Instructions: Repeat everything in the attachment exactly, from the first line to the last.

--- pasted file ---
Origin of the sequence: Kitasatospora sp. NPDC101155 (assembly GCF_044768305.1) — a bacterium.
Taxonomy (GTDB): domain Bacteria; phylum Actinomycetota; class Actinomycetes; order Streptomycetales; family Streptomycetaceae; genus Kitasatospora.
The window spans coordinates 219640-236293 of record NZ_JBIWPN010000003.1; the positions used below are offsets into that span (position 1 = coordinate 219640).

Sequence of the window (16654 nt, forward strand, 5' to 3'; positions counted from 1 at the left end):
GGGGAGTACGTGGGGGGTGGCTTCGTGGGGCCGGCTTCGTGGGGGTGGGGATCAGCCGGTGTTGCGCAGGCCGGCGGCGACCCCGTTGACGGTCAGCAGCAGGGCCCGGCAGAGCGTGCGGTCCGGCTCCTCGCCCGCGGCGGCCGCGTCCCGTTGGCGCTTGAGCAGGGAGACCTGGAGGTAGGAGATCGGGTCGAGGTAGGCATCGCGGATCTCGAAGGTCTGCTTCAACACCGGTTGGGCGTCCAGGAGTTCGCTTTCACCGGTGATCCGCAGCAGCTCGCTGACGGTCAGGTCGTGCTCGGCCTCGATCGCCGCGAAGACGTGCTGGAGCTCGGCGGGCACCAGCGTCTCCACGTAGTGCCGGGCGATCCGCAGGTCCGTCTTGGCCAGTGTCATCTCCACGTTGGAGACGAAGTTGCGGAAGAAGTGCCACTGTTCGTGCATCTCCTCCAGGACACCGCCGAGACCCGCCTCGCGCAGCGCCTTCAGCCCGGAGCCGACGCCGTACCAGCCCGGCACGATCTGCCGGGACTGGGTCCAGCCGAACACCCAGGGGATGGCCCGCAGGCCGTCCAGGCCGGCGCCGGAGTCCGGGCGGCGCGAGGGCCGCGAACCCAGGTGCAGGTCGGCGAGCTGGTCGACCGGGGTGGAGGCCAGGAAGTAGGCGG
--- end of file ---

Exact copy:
Origin of the sequence: Kitasatospora sp. NPDC101155 (assembly GCF_044768305.1) — a bacterium.
Taxonomy (GTDB): domain Bacteria; phylum Actinomycetota; class Actinomycetes; order Streptomycetales; family Streptomycetaceae; genus Kitasatospora.
The window spans coordinates 219640-236293 of record NZ_JBIWPN010000003.1; the positions used below are offsets into that span (position 1 = coordinate 219640).

Sequence of the window (16654 nt, forward strand, 5' to 3'; positions counted from 1 at the left end):
GGGGAGTACGTGGGGGGTGGCTTCGTGGGGCCGGCTTCGTGGGGGTGGGGATCAGCCGGTGTTGCGCAGGCCGGCGGCGACCCCGTTGACGGTCAGCAGCAGGGCCCGGCAGAGCGTGCGGTCCGGCTCCTCGCCCGCGGCGGCCGCGTCCCGTTGGCGCTTGAGCAGGGAGACCTGGAGGTAGGAGATCGGGTCGAGGTAGGCATCGCGGATCTCGAAGGTCTGCTTCAACACCGGTTGGGCGTCCAGGAGTTCGCTTTCACCGGTGATCCGCAGCAGCTCGCTGACGGTCAGGTCGTGCTCGGCCTCGATCGCCGCGAAGACGTGCTGGAGCTCGGCGGGCACCAGCGTCTCCACGTAGTGCCGGGCGATCCGCAGGTCCGTCTTGGCCAGTGTCATCTCCACGTTGGAGACGAAGTTGCGGAAGAAGTGCCACTGTTCGTGCATCTCCTCCAGGACACCGCCGAGACCCGCCTCGCGCAGCGCCTTCAGCCCGGAGCCGACGCCGTACCAGCCCGGCACGATCTGCCGGGACTGGGTCCAGCCGAACACCCAGGGGATGGCCCGCAGGCCGTCCAGGCCGGCGCCGGAGTCCGGGCGGCGCGAGGGCCGCGAACCCAGGTGCAGGTCGGCGAGCTGGTCGACCGGGGTGGAGGCCAGGAAGTAGGCGG